Thank you for noticing that the Witnesses were pleasantly dressed.

    The two ladies may not have been clear, or perhaps the point was missed. Jehovah’s Witnesses do not use the subject of “Armageddon” or the end of the system as a scare tactic, in fact we look forward to this event, because it is not the end of the earth, rather it is the end of the system of man’s government.

    You didn’t mention what religion you subscribe to, however all christian religions teach the Lord’s Prayer as the main prayer of forgiveness and hope. In that prayer we are taught to ask “your Kingdom come your will be done on earth as it is in Heaven…” This leads us to believe that a Kingdom (or government) exists in Heaven. And we pray for it’s influence and establishment here on earth.

    Armageddon is what precedes the establishment of the government here on earth. It is Jehovah’s war against man’s government which of course will overthrew man’s government.

    Jehovah’s government is the answer to all the problems you mentioned above. No matter how good of a leader we have in the various countries they and the rest of mankind can only do so much. All the problems you mention above have been caused by mankind’s corruption “Thus, the human family could never be successful in regulating itself without God’s rulership. Trying to be independent from him, people would devise social, economic, political, and religious systems that would conflict with one another, and ‘man would dominate man to his injury.'”—Ecclesiastes 8:9.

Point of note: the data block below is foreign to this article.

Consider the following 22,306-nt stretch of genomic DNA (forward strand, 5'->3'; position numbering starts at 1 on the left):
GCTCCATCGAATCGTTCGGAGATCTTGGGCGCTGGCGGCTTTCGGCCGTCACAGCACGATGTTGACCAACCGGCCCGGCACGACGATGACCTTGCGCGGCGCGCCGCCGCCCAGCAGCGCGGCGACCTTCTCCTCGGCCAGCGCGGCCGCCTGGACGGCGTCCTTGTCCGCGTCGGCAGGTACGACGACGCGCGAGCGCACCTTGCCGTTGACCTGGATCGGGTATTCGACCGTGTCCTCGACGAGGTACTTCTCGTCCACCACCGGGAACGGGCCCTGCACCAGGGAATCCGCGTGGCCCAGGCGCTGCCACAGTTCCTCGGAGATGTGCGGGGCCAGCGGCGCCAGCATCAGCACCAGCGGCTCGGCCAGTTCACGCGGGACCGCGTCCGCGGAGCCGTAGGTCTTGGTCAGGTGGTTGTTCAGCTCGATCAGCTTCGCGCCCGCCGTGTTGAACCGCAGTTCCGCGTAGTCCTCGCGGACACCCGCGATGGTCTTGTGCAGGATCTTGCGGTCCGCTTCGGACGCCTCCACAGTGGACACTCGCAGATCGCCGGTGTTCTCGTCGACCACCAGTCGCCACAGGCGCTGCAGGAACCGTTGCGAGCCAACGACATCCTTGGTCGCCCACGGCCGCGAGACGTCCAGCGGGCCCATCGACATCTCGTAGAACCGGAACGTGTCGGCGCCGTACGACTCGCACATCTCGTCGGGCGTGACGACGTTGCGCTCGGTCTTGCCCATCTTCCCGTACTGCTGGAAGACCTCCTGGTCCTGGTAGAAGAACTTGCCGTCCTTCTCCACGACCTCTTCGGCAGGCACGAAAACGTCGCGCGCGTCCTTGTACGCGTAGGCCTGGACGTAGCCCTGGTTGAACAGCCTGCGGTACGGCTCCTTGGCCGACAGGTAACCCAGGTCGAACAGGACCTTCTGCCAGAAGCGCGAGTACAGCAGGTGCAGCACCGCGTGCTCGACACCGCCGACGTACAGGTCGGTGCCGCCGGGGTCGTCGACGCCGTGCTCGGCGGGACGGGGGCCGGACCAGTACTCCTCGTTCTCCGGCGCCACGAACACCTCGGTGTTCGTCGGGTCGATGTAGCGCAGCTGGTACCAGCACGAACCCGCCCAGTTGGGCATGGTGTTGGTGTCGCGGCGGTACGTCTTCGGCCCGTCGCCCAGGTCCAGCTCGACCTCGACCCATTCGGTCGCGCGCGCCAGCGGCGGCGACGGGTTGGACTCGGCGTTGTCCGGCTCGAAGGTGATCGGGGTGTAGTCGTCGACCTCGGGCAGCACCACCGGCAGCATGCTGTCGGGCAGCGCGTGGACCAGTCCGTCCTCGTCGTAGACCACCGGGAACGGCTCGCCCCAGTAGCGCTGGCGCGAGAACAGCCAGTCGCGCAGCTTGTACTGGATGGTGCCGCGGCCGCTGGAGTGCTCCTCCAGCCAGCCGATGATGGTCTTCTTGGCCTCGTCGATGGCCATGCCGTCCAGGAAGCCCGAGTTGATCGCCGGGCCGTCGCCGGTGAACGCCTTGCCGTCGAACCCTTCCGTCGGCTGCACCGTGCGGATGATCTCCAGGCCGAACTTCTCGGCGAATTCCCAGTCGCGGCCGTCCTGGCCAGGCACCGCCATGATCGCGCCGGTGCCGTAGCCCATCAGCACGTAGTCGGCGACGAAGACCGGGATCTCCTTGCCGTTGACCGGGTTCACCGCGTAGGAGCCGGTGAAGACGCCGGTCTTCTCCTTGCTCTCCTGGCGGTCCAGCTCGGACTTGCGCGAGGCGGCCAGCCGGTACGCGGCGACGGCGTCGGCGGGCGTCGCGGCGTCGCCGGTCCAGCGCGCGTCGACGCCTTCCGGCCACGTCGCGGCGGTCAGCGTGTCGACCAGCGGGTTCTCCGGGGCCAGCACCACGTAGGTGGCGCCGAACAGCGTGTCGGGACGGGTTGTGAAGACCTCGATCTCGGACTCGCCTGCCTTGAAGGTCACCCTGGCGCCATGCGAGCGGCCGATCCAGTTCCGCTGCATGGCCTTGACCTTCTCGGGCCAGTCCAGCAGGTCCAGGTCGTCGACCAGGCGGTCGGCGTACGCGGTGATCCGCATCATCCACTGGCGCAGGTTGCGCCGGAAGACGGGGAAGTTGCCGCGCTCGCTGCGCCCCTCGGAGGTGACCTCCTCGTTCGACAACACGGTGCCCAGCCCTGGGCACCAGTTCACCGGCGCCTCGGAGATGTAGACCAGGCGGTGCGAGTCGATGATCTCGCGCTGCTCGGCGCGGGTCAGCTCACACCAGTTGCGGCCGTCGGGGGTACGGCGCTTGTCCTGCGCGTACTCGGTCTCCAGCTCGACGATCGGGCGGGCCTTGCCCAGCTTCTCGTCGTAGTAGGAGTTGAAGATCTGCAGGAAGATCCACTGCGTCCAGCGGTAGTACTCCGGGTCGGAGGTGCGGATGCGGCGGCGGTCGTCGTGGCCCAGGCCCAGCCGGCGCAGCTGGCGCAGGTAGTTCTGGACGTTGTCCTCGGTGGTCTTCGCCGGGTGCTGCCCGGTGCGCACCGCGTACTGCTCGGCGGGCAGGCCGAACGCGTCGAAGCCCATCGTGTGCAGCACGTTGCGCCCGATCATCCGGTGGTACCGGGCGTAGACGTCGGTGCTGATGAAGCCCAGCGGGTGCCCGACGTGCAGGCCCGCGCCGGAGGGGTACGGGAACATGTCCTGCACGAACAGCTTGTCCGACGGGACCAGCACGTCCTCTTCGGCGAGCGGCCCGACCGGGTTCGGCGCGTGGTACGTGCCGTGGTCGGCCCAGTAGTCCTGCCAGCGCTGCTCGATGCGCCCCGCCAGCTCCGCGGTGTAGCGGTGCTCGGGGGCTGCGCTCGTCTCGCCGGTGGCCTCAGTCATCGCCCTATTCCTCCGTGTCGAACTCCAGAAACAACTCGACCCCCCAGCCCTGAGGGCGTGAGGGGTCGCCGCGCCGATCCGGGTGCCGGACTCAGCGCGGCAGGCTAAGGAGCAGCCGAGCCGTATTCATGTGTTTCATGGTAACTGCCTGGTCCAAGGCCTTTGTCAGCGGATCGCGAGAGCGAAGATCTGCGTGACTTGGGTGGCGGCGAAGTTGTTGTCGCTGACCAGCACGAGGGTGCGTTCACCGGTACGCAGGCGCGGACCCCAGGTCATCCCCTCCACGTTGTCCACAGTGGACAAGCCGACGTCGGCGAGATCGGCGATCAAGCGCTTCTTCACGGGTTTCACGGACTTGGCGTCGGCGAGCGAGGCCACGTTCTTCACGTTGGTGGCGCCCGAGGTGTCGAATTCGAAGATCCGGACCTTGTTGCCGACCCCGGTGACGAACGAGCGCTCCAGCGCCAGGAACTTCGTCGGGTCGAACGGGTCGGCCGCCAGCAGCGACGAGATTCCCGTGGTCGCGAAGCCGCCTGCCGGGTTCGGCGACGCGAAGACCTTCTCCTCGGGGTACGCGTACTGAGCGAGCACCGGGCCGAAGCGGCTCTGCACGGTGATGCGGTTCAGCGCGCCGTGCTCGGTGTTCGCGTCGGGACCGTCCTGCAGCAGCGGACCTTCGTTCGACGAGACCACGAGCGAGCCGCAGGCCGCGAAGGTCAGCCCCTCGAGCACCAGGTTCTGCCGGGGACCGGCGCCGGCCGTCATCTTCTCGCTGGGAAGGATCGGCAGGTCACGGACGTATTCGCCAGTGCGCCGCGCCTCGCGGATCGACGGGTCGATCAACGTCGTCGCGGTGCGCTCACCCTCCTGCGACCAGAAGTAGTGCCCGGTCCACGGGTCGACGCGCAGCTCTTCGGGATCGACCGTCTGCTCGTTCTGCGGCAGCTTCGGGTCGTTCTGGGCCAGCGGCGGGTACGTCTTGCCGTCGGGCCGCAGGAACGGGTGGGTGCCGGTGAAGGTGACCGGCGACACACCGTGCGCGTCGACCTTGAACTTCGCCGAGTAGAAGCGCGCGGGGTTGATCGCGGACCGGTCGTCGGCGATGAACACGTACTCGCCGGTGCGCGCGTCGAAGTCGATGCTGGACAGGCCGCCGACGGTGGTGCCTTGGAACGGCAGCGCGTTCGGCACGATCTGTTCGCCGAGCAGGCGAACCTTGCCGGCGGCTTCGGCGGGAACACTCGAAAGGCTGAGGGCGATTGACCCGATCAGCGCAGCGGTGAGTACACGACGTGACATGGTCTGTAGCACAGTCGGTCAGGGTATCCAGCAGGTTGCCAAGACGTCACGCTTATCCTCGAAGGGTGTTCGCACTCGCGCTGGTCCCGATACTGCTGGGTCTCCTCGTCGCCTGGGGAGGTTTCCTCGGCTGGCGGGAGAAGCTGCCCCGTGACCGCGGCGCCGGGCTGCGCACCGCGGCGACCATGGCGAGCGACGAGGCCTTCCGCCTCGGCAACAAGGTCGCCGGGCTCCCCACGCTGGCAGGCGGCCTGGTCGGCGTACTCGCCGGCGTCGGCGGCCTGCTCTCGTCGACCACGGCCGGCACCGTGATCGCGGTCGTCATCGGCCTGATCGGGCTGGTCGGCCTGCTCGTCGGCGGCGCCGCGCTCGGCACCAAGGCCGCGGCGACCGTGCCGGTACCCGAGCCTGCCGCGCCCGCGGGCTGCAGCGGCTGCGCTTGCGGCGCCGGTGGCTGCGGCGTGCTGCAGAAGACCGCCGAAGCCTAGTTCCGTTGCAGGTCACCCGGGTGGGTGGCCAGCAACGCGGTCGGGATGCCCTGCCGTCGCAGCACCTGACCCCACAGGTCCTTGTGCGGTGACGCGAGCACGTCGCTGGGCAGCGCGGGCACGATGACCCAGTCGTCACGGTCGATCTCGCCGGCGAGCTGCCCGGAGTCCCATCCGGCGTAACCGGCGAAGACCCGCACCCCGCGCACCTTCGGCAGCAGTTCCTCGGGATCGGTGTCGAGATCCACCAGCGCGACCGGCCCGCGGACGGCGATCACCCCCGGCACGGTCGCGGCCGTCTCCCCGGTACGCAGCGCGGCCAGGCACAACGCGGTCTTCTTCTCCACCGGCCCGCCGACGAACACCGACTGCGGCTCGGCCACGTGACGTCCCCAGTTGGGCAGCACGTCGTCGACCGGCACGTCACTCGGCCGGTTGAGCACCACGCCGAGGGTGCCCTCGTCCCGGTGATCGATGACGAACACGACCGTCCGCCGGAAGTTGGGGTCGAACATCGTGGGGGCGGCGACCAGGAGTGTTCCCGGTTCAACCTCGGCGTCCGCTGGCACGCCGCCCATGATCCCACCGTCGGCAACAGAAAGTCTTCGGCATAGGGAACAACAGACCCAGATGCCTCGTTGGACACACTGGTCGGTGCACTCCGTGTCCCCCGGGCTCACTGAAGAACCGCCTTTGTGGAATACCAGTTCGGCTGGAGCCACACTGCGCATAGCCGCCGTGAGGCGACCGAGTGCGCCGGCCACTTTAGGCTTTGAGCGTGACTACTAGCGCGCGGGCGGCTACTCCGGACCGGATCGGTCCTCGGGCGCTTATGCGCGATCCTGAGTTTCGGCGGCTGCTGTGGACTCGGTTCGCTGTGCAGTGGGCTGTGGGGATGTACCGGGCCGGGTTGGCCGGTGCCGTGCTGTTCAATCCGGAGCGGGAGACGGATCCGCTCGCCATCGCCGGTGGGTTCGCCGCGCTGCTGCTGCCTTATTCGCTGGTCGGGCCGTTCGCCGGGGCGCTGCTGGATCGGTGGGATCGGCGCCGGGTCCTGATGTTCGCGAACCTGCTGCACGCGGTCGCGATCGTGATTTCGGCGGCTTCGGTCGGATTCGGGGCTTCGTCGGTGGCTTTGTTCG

Just because Jehovah’s war against man’s government has not come yet, does not mean it is not coming….take a look around. Despite all of societies advances….things are indeed worse.

    You wrote above: “The thing about these cults is that they find the end of the world such a convenient event to help push their message. Usually the only way to survive is to join their group, convert to their religion, attend a meeting, or pay some sort of membership fee or tithe. Its all very convenient.”

    If you visit a Kingdom Hall you will notice that there is no discussion of giving money or tithe. There is no passing of a plate. Also, it is definitely not convenient to go door to door to discuss the hope of Jehovah’s Kingdom as mankind’s true answer to their problems. We do so out of love for mankind and love for Jehovah.

    The message is not ours…it is the message of the Bible, which from Genesis to Revelation is the Kingdom.

    Perhaps the next time Witnesses come to your door you might want to discuss with them the prospect of a wonderful life after Armageddon.

  2. ojb42
    August 19, 2009 at 8:45 pm

    The pamphlet they handed me was titled “How can you survive the end of the world?”. Sounds fairly threatening, wouldn’t you say? The rest was fairly general with other dire warnings like “know that the end is near”. No mention of what form this end might take.